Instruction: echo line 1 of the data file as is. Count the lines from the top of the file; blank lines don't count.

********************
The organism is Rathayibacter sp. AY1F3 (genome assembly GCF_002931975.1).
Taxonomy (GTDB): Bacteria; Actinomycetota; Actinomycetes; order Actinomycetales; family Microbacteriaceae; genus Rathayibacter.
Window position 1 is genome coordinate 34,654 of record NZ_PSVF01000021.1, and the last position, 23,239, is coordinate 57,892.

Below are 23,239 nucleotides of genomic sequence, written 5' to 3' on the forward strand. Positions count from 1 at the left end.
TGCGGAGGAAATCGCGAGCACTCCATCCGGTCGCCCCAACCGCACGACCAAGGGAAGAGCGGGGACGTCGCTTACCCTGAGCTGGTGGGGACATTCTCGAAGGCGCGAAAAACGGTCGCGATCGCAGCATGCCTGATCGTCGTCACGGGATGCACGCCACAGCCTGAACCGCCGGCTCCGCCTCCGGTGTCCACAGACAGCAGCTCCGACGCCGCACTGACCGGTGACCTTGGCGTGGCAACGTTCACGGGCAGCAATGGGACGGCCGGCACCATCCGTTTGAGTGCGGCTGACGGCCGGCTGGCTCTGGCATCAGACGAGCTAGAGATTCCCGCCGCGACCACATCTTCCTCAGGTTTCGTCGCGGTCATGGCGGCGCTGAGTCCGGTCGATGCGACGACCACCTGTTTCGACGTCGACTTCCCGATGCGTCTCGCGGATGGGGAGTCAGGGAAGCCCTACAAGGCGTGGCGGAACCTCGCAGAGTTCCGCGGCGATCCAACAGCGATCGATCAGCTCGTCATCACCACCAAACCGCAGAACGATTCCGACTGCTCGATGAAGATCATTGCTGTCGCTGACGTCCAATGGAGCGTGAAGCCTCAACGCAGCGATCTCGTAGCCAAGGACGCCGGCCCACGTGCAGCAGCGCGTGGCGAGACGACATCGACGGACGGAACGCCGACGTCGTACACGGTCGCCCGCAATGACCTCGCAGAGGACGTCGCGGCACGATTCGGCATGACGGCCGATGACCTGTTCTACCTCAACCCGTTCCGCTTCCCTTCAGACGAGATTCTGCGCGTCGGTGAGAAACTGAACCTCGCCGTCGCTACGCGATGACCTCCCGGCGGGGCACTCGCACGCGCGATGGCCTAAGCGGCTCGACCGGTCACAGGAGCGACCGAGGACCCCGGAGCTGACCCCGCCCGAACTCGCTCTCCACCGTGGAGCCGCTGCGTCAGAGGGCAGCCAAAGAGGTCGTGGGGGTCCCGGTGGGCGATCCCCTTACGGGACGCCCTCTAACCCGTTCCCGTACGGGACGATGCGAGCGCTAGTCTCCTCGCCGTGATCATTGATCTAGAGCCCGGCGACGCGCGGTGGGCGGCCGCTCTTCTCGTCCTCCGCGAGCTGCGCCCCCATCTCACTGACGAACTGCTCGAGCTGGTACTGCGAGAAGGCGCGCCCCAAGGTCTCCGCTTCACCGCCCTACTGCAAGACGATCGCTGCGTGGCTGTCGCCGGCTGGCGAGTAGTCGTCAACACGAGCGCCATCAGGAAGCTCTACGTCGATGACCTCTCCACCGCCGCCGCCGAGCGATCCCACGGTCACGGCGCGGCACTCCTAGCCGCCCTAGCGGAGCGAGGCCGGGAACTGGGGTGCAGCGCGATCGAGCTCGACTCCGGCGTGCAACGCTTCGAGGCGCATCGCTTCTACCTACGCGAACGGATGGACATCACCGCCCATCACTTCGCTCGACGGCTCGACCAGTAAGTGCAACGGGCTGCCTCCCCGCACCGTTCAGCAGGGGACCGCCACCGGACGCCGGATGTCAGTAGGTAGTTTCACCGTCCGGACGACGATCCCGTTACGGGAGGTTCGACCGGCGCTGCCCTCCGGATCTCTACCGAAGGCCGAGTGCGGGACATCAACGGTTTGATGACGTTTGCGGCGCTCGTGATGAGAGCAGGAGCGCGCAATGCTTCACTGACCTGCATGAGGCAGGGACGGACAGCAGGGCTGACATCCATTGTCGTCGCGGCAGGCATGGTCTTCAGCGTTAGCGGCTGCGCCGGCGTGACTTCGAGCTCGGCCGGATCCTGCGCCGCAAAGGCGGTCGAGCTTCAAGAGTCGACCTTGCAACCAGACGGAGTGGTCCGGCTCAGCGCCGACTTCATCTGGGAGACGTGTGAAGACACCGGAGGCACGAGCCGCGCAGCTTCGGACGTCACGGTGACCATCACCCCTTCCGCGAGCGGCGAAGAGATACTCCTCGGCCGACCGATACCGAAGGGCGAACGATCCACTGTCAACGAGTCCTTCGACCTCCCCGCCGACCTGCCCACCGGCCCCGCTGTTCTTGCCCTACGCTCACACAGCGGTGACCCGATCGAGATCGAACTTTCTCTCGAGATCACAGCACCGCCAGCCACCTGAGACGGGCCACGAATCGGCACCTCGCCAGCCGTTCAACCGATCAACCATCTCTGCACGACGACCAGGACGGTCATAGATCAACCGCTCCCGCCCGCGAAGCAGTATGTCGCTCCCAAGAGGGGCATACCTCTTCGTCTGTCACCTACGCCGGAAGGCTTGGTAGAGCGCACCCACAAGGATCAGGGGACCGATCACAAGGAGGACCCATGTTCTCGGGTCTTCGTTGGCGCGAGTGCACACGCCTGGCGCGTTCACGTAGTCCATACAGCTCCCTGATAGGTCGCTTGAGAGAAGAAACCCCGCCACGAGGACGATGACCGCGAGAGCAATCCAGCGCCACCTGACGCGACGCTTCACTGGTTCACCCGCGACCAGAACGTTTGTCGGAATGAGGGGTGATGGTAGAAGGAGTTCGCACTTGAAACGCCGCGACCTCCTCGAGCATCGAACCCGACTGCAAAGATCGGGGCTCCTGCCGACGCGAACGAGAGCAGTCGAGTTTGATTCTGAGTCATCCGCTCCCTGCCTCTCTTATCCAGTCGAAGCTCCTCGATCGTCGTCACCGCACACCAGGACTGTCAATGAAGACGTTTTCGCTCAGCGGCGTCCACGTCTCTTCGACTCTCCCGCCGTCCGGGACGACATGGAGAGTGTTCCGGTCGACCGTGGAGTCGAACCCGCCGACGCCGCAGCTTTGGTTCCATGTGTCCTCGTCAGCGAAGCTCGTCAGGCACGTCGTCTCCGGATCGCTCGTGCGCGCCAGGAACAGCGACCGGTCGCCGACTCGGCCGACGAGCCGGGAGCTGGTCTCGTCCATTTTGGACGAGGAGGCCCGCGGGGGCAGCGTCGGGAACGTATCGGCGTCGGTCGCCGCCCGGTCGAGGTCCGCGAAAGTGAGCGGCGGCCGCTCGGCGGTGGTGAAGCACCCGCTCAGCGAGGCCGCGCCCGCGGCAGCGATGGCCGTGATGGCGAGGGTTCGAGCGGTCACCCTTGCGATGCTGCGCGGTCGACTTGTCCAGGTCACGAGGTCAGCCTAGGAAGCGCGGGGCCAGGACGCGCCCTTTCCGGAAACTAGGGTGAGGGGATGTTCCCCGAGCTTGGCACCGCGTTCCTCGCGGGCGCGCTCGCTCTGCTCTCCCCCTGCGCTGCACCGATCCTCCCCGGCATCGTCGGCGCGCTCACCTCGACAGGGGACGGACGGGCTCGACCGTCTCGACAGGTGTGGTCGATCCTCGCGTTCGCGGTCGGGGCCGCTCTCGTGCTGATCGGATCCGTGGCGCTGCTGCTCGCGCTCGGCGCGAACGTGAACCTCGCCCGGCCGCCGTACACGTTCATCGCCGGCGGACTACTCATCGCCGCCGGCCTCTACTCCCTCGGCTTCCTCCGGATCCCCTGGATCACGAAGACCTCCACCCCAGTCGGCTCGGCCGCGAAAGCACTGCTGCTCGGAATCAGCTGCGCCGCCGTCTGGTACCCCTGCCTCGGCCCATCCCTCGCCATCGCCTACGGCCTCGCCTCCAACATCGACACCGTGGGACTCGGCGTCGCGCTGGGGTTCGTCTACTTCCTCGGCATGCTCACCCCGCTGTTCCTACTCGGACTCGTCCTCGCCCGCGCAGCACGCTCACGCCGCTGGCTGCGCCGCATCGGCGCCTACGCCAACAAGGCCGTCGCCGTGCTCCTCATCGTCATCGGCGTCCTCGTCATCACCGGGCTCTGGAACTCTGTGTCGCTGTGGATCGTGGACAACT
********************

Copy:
The organism is Rathayibacter sp. AY1F3 (genome assembly GCF_002931975.1).